The 'shock and kill' therapeutic strategy for treating HIV could potentially cause harmful neuroinflammation, a new study reveals.
A patient who tested positive for COVID-19 developed acute necrotizing encephalitis (ANE) as a result of the coronavirus infection. An MRI scan revealed the patient had lesions in the thalamus and temporal lobes, areas of the brain implicated in consciousness, sensation, and memory function. Researchers advise doctors to look out for COVID-19 patients who present with altered levels of consciousness, as this may be symptomatic of ANE.
Coronavirus infection can lead to an array of neurological complications, including delirium, stroke, and a rare, often fatal neuroinflammatory condition called ADEM. The neurological complications did not always correlate with the severity of respiratory symptoms. In some patients, brain inflammation was likely caused by an immune response to COVID-19, suggesting the neurological damage may be a result of immune system activation rather than the virus itself.
A 14-year-old boy’s turnaround and quick recovery after being stricken by encephalitis - which led to him being hospitalized for six weeks and put into a medically induced coma after falling critically ill - shows that the newest generation of DNA analysis tools can be harnessed to reveal the cause of a life-threatening infection even when physicians have no suspects.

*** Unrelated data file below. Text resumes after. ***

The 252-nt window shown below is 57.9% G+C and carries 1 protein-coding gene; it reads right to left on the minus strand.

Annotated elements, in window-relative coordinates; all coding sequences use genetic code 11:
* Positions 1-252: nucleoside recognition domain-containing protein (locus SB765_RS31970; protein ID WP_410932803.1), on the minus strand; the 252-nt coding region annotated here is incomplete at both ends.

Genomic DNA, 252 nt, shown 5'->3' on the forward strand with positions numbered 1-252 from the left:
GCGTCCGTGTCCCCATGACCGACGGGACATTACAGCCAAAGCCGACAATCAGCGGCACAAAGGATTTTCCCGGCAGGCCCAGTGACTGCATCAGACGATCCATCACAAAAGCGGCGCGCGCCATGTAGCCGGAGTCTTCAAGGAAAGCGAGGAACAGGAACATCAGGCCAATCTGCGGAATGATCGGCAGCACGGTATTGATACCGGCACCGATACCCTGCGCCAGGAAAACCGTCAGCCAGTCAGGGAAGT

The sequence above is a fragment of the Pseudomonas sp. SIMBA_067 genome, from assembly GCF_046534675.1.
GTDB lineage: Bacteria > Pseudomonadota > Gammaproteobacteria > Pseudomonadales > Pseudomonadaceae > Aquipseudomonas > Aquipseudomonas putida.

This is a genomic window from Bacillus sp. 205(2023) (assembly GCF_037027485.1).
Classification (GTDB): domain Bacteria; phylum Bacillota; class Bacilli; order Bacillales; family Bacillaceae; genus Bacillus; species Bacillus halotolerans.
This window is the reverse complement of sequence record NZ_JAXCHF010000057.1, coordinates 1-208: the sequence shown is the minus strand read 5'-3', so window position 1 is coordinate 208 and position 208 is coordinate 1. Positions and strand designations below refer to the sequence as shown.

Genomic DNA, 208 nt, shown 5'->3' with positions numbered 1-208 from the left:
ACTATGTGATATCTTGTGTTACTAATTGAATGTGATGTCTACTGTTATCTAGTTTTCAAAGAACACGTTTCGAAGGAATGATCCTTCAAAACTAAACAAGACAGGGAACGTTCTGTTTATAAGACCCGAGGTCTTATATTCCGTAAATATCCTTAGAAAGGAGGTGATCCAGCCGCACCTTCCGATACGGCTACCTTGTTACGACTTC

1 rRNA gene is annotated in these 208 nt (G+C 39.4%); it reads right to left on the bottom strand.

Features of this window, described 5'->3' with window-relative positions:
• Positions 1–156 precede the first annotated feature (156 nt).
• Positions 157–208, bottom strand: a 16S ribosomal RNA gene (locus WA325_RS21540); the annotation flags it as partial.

Researchers discover the cold sore virus, herpes simplex, resides within neurons. During times of stress, the virus reactivates and triggers symptoms associated with the disease.
Some cases of chronic fatigue syndrome could be caused by Human Herpesvirus 6, a new study suggests.
Study identifies a specific type of immune cell that induces inflammation in herpes simplex virus (HSV) encephalitis.
Researchers will present a systematic review of scientific evidence for, and against causal associations for 47 proposed adverse events following immunizations at PAS 2019. The review found that, for 12 of the 47 AEFIs in the study, a causal relationship has been established with at least one vaccine. With the exception of deltoid bursitis, where a vaccine is administered incorrectly, causing pain to the arm, the adverse reactions are very rare. For the other 35 AEFis, the evidence does not support a causal relationship between conditions, such as ASD, asthma, diabetes, multiple sclerosis or SIDs, and vaccinations.
TH17 cells produced increased amounts of SerpinB1, a protein implicated in multiple sclerosis symptoms. SerpinB1 cells were identified with antibodies targeting the CXCR6 surface protein. Using monoclonal antibodies to target CXCR6, the cells disappeared significantly, and the mice primed to develop MS did not develop the disease.